LinkedIn pulled a keyword and offered review option to wrong guy… But I have something to say about Currenex though.
Once in a while in past life I developed an automated trading application which run on Currenex FX trading platform. One of the most eye opening technologies implemented by the platform at that time was so called “last look“.
Long story short this thing was nothing but high level scam: privileged market participants had the right to take or reject a deal with a significant delay after trade time when profit from particular trade was obvious. Imagine you bought $1M on a price move and then your trade is put on hold. Someone else, unnamed, puts it under consideration: “Oh boy, your purchase from us was so profitable… It does not go along well with our bonuses, so canceling.”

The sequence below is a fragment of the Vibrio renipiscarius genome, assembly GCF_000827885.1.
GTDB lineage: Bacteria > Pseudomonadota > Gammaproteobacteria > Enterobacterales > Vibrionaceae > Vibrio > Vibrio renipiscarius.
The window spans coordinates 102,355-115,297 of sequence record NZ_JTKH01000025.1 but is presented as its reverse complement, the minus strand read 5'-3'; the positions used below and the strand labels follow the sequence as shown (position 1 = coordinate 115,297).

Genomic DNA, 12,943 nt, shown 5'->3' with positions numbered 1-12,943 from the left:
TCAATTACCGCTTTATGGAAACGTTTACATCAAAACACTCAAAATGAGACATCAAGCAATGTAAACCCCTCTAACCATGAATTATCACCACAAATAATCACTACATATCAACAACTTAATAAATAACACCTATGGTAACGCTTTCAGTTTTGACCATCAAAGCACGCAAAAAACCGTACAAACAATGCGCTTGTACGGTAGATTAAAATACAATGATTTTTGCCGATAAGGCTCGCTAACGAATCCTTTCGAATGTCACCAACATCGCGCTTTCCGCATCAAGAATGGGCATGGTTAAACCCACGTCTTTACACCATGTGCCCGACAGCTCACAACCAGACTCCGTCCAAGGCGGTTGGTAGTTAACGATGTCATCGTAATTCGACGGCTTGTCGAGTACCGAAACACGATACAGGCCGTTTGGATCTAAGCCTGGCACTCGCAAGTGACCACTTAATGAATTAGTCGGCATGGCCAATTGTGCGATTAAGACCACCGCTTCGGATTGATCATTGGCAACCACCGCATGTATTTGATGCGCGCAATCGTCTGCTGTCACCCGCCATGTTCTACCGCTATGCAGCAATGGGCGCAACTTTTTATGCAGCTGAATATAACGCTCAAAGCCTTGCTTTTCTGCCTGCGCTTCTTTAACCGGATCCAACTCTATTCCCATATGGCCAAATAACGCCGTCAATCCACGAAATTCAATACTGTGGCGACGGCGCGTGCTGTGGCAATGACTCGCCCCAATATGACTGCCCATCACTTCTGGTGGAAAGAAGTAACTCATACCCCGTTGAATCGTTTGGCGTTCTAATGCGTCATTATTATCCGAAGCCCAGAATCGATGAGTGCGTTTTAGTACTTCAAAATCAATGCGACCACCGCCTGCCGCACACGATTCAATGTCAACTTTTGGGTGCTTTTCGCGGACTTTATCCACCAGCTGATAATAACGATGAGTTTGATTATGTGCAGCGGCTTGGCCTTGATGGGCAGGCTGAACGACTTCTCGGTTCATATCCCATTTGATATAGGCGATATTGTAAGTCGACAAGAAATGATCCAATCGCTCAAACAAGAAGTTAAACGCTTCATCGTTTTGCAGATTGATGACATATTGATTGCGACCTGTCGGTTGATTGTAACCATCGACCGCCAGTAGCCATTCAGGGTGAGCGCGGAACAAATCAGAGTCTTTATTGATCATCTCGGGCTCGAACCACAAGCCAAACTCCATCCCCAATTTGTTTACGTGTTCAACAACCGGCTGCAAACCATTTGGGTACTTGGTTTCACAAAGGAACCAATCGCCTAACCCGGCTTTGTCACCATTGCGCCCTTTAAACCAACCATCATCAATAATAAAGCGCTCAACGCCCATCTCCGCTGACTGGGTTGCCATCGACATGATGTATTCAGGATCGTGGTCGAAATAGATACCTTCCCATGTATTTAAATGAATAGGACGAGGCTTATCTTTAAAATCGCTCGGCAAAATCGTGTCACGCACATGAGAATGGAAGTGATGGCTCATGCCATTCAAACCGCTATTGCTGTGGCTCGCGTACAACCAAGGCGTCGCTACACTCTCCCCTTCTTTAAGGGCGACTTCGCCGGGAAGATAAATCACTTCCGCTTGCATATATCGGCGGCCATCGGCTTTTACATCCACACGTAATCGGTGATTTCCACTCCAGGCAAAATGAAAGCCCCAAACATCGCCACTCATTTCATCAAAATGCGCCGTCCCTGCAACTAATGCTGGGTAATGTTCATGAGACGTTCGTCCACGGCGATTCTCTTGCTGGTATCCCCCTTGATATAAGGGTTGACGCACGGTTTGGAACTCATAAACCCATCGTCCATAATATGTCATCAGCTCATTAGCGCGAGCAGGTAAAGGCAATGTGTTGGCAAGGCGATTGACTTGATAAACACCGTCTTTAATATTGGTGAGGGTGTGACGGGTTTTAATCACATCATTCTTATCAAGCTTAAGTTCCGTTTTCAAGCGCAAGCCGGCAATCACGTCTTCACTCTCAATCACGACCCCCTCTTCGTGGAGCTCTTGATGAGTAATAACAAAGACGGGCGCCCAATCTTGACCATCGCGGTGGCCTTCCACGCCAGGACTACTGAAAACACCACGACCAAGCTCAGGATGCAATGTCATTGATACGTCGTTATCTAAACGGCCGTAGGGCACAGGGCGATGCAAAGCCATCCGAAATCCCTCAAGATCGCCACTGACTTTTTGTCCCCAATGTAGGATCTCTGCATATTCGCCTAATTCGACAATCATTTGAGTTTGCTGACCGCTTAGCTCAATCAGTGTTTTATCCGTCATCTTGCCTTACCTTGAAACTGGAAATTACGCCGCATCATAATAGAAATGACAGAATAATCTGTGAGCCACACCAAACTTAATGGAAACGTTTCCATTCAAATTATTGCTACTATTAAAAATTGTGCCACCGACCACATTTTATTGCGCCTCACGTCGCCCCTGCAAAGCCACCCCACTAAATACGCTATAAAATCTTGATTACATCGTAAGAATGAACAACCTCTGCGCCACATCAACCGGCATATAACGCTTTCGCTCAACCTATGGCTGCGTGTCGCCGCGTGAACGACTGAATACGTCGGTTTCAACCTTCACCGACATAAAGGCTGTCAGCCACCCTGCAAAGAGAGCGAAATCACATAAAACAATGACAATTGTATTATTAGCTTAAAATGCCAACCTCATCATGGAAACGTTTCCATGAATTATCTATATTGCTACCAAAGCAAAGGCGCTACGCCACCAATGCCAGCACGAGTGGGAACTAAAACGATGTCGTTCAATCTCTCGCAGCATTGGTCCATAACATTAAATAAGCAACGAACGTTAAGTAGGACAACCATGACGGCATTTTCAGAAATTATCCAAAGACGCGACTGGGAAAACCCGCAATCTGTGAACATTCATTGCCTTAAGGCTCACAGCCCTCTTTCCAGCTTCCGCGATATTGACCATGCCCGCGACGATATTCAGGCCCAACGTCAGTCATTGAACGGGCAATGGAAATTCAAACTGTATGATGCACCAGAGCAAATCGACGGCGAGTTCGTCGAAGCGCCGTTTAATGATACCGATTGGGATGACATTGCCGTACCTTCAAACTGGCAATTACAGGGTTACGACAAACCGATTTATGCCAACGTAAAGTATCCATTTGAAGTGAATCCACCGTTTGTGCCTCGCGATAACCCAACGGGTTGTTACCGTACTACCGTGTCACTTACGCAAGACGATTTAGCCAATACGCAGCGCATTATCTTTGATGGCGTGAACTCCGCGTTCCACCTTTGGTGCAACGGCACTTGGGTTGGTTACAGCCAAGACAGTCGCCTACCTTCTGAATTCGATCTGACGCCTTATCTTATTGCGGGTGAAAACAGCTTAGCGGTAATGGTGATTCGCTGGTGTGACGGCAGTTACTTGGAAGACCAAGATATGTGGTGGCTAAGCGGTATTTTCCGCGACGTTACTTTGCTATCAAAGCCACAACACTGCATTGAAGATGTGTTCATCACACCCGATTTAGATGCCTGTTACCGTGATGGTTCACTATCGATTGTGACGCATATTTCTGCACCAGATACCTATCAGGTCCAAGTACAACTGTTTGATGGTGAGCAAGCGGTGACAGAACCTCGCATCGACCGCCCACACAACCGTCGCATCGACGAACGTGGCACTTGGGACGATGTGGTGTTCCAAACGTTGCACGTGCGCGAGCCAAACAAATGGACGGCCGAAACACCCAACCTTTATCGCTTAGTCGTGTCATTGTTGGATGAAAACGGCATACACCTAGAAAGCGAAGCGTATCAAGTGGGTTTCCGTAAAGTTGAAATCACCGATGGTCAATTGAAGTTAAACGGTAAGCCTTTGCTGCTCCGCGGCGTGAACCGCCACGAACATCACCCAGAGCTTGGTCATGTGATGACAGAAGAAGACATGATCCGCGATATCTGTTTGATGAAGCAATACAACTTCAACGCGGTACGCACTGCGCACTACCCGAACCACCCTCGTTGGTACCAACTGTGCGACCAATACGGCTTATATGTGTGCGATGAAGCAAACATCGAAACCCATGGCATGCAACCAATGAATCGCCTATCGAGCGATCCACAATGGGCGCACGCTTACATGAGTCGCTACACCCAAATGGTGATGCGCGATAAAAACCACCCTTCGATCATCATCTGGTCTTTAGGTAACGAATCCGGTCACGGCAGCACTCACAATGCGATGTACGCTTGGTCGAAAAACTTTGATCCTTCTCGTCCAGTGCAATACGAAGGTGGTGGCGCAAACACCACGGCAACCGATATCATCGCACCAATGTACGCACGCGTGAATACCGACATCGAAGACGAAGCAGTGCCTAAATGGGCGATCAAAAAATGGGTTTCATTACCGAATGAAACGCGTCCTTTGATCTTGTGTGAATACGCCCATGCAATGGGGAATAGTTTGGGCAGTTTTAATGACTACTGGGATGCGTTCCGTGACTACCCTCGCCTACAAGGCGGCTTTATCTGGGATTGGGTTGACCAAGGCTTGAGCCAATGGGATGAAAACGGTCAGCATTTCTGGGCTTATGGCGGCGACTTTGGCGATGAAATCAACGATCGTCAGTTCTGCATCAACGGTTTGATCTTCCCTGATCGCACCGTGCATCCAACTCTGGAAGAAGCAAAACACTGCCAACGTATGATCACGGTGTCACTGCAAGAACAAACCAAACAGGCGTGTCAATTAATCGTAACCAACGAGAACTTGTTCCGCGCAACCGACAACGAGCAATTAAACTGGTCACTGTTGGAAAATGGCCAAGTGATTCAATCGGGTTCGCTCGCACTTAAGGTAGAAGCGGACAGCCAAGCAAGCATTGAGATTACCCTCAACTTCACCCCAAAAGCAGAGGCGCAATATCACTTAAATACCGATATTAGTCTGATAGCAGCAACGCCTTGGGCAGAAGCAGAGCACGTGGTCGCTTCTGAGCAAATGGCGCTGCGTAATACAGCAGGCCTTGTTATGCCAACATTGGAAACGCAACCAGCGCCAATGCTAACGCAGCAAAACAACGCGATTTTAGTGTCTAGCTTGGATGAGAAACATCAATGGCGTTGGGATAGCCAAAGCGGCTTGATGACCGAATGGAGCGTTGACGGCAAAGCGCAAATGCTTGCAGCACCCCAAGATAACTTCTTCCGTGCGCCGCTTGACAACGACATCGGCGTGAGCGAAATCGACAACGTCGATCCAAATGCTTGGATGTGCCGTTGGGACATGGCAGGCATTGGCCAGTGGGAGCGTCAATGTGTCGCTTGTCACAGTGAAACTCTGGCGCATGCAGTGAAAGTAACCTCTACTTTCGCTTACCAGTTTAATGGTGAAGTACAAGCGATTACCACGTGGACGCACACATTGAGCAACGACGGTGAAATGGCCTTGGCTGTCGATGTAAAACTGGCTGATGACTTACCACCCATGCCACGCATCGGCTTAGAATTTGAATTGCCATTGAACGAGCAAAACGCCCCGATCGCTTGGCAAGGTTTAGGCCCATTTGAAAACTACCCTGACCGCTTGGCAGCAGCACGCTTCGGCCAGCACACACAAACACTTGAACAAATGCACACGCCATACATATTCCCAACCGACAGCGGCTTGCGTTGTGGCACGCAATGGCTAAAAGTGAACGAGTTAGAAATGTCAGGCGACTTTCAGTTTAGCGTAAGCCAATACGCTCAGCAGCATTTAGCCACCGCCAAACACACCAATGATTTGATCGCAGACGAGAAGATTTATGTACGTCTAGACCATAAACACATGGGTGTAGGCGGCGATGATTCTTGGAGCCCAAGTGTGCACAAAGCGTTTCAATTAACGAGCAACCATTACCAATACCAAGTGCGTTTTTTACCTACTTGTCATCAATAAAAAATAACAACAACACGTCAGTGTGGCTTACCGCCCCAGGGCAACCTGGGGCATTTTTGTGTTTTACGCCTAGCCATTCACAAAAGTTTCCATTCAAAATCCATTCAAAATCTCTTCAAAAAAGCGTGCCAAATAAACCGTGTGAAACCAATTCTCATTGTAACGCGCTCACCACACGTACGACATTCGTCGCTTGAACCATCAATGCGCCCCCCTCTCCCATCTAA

Due to specificity of logic we implemented, the trading agent was hit hard by last look, and the unfairness was something absolutely and immediately clear.
Even though the end of this story was predictable…
…the interesting part comes from comparison with another screenshot:
What keeps me amazing is that FX trading is still popular at, well, low level. There are ads in subway how to get trained to earn on high frequency trading, “FX trading for dummies” with smiling well-dressed people on ad posters. Given that at every level of providers of such services there is a scam that shaves profits in unfair way, what crumbles get the lame ducks seduced by the advertisement? How many of them end up with positive bottom line, one of hundred just because of blind luck?